Yet that was not the only offshoot fighting art that evolved in Asia. In Indonesia Pencak Silat, sometimes called Silat was a word used to represent the indigenous martial arts of over 800 styles from the thousands of islands that make up Indonesia. Betawi for example is an aggressive striking form whereas Cimande is focused on flowing combinations. The main forms originated in Sumatra and Java. Silat was used to defend the natives from Northern aggressors as well as from foreign invaders. It incorporated many unique stances, tight sweeping strikes and rapidly changing angles. These kept opponents off guard, baffled invaders and made sure that the Indonesians enjoyed their independence for centuries. The style, like those from the other coastal countries in Asia would not have worked while wearing armor or yielding heavy weapons. It was about being light and fast so swords were more like daggers and shields were light and portable. When the British, Dutch, French and other imperial armies began to colonize the port towns the Indonesians did their best to preserve the art form. The would-be conquerers from the West did their best to supplant the languages, temples and cultural icons of the Asians but this did nothing more than make them dig in deeper to preserve their heritage. As a result Silat not only survived into the modern era, its practitioners were still considered some of the most lethal fighters in the world. Pencak Silat, like Muay Thai was descended from combat, it was not a form for sport, exercise or self-improvement. It was meant to kill and thus retained its dangerous overtones.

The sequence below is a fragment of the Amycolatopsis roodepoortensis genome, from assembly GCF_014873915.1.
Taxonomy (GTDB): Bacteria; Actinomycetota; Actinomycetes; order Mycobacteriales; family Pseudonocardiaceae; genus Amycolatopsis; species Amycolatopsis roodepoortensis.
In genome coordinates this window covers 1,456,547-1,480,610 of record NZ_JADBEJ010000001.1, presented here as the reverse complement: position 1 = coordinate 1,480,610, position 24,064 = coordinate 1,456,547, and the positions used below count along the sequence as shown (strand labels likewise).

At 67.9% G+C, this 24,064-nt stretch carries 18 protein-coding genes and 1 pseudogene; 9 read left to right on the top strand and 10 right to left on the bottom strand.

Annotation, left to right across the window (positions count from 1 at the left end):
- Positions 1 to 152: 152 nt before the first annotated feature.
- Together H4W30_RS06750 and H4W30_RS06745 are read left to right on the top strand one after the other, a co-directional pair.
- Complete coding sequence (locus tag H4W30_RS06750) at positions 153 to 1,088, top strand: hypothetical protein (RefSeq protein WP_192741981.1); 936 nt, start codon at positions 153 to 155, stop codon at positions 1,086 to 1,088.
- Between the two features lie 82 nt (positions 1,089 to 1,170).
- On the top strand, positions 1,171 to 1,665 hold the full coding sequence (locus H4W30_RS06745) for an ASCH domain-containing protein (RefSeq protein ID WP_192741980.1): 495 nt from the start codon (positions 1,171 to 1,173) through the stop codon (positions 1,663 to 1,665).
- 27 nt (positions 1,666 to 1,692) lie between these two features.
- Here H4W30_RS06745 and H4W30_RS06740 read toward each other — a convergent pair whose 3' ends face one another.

Silat could not necessarily be considered one of martial arts directly influenced by the Buddhist monks traveling through Asia. Indonesia is the largest Muslim nation on Earth and has been for some time. The evolution of Silat was nonetheless influenced by traders and settlers from Northern regions. Kung-Fu developed striking arts that were inspired by the grace and beauty of nature however the fighting arts in South East Asia were inspired by centuries of bloody conflict. As such the fighters from South Asia gained a reputation for being dangerous combatants. The masters of kung-fu and karate could find a way of having a friendly sparring match, perhaps the first to drop an opponent or even the first to land a solid strike could be declared the winner. By contrast those that fought in Muay Thai tournaments were looking to break opponents. Blood was the measure of success, fighters would wrap their knuckles in cord and sometimes crushed glass so that they would be able to tear the flesh off opponents. Even modern matches have lost little of the lethality of ancient rules. Some strikes have been outlawed in organized competition but even without these strikes only the most dedicated fighters could hope to achieve a level of champion. For those that want to see what sort of brutal punishment the top fighters could unleash against each other take a look at the infamous "Elbow Fight" between Sakmongkol and Jongsanan at Lumpinee Stadium in Bangkok. It was the fifth time that the two had fought each other. Round after round the two ate elbows like a kid eating candies at Halloween. Fans of this level of fighting could be considered sadistic while the fighters were clearly masochists. No amount of punishment could satiate either group. The spectacle of professional competitions and the legend of underground Muay Thai tournaments spread far and wide throughout Asia. Only the most foolhardy martial arts master would dare seek out these men in a fight. More "refined" cultures like those in China and Japan looked down on the barbaric combat from the South. This repulsion for the hyper-violent Southern eventually turned into legend. The only way that a master of the "modern" arts could prove their skill was to seek out new challengers, especially those from Thailand.